The newspaper said another report by Ideas on the matter used data from another US-based free-market think tank which took tobacco companies’ funds, Mackinac Center, noting that the US government had said the latter’s estimates contained some “systemic bias” and were “likely overstating tax evasion”.

In its response to The Guardian, Ideas was quoted saying that there are multiple approaches to reduce public health harms, including controls.

“Ideas has taken this view that government control measures alone cannot reduce tobacco usage and has encouraged to consider harm reduction approach,” it was quoted as saying, also noting that it believes “we need to align with the private sector to end smoking”.

Who donated to Ideas?

Citing Ideas’ own financial disclosures, The Guardian said the think tank accepted funds from Philip Morris Singapore and Philip Morris Malaysia and that such funds from the Philip Morris International affiliates were during the 2015-2017 period, as well as funds from Japan Tobacco International in 2015 and 2017.

The Guardian said British American Tobacco replied that it had given donations to Ideas, but did not state which years the donations were made.

What does Ideas say?

Ideas was quoted as telling The Guardian that the think tank follows “a strict policy of editorial independence, which is a part of our contracts with all donors”, and that “no donations influence our research and analytical outputs” because of the policy.

Ideas also said it publishes its annual financial records on its website, noting: “Ideas is perhaps the only civil society organisation in Malaysia which maintains this level of transparency. In these financial records, the names of tobacco firms are clearly mentioned and we have never denied this.”.

In a reply section in The Guardian’s database of such free-market think tanks which took money from tobacco firms, Ideas said it advocates against the sale of duty-free cigarettes in Malaysia, while also saying: “It is incorrect to say that we attribute smuggling to taxes alone.”

And what do the tobacco firms say?

In its examination of free-market think tanks worldwide, The Guardian said it found that at least 53 of them received donations from big tobacco firms, while 25 had opposed taxes on cigarettes.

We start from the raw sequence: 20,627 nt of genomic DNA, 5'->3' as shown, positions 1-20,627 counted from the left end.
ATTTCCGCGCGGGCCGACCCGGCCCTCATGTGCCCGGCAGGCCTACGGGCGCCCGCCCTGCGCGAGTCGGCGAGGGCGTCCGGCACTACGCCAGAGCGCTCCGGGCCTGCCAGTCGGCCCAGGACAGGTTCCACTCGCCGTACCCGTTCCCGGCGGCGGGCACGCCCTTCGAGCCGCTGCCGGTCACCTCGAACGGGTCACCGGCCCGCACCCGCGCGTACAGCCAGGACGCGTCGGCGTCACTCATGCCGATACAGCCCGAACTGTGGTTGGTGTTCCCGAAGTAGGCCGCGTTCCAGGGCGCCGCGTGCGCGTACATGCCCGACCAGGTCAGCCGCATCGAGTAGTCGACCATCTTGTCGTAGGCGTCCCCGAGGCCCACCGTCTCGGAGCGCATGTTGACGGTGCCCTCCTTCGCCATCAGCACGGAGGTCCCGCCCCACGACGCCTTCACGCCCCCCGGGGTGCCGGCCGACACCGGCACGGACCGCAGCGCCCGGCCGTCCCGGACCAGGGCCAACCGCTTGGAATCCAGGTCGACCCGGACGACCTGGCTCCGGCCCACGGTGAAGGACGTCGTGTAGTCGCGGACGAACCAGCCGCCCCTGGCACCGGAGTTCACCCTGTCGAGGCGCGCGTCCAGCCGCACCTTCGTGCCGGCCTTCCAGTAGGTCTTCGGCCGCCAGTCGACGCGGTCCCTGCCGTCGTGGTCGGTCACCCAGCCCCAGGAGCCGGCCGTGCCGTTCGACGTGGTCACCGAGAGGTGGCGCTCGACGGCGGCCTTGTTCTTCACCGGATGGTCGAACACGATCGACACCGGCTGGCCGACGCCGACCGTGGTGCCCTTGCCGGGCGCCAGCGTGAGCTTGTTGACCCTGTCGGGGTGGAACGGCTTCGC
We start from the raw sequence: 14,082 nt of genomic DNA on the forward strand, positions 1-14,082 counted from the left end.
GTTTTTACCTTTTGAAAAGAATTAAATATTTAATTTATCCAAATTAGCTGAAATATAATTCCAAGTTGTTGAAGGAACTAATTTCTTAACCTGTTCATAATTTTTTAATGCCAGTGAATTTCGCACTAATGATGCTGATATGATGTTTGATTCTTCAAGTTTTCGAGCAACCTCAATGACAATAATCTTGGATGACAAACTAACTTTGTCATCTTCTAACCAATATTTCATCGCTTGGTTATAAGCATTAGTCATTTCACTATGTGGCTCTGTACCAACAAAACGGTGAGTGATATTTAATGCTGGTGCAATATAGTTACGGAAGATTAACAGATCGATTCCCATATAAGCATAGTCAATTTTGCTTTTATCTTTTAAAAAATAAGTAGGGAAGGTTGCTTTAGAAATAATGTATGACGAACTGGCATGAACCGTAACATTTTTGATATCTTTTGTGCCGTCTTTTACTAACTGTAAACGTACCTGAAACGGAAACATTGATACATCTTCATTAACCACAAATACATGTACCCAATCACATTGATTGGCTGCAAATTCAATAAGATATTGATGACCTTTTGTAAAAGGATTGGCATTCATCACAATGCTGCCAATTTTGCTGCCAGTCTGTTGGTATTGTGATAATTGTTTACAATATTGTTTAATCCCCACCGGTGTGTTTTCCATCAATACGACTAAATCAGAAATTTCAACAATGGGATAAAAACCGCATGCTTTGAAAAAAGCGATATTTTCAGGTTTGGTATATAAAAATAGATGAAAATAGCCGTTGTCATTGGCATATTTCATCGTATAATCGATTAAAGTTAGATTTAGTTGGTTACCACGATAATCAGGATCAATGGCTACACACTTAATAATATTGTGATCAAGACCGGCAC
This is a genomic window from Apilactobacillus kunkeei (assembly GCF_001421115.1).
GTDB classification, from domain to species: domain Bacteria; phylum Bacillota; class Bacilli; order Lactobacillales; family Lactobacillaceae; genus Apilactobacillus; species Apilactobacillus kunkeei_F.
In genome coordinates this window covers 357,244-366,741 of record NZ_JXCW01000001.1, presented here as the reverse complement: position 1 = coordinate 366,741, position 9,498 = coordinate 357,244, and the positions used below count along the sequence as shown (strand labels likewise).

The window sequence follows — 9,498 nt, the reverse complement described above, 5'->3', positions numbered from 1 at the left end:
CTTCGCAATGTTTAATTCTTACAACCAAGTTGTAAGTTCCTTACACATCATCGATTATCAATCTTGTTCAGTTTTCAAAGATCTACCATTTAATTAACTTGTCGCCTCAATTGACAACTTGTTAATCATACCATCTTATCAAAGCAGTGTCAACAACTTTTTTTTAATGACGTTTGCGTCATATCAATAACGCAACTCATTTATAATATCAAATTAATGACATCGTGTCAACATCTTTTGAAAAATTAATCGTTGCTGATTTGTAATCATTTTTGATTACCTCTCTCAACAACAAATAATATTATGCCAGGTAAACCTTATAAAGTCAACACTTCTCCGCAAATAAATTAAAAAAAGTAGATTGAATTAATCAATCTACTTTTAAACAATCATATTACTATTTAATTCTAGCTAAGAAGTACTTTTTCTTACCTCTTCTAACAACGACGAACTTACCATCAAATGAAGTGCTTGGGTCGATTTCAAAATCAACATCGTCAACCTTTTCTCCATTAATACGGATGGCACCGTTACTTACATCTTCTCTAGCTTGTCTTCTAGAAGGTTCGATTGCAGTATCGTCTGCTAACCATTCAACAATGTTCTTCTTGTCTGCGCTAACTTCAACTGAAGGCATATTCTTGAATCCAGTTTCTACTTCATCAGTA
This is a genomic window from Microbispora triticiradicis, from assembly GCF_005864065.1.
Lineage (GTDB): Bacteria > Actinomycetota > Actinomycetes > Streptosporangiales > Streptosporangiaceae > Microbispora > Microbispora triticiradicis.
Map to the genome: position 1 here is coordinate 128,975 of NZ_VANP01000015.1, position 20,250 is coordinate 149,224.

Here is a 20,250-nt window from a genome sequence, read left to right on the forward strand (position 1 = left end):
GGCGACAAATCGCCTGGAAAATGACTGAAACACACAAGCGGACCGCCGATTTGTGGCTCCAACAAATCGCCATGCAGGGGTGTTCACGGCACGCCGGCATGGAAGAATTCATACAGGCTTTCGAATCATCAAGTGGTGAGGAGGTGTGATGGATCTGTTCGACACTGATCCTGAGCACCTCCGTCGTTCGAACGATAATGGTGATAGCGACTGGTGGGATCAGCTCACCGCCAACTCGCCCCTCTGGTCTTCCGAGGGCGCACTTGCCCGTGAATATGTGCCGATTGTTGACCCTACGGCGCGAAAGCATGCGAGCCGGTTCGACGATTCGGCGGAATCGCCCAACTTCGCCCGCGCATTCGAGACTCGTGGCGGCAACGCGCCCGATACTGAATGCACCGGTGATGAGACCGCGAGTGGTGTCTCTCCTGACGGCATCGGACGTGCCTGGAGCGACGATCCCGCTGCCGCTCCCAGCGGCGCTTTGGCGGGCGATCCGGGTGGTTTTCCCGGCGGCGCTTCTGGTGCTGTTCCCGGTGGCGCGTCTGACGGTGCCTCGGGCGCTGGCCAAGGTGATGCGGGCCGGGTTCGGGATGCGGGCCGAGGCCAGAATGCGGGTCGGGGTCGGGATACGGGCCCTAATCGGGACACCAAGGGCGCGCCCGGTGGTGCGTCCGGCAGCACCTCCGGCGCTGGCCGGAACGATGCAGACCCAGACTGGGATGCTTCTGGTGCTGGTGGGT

It also said at least 30 free-market think tanks — including Ideas — were among the 47 think tanks who sent a letter in 2016 to the World Health Organisation to oppose the idea of plain packaging for cigarettes, and that Ideas had signed a second letter to the WHO in 2018 to again oppose plain packaging.

In response to The Guardian, tobacco firm PMI said it will continue to work with carefully selected organisations globally who share its “desire to promote policies that produce meaningful public health improvements”, adding that it was “ridiculous” to imply that support for an organisation would result in the latter acting in a way that they would have otherwise fundamentally oppose.

“Claims that our contributions to organisations committed to advancing positive change in public health create a conflict of interest cannot withstand any reasonable scrutiny, are irrational, and wrong. Ideas are not for sale,” the company was quoted as saying.

Japan Tobacco International told The Guardian that various groups globally shared the company’s views that any “untested and unproven” regulation — regardless of whether it is linked to tobacco — could have “seriously negative knock-on effects”.

“It is clear to everyone that there are health risks associated with smoking — we are fully transparent about this. And, as such, it is important that tobacco products are regulated,” it was quoted as saying.

British American Tobacco (BAT) was quoted as saying that it backs “like-minded organisations on issues that are important to our business and our consumers”.

BAT head of corporate affairs Simon Cleverly was also quoted as saying: “We support evidence-based regulation that is consultative in its development, delivers its policy aims, factors in potential unintended consequences, and respects our legal rights as a legal business selling a legal product.

“We believe publicly elected officials should be allowed to hear all sides of any debate when formulating policy and should be trusted to make informed decisions once they have heard and considered all the arguments.”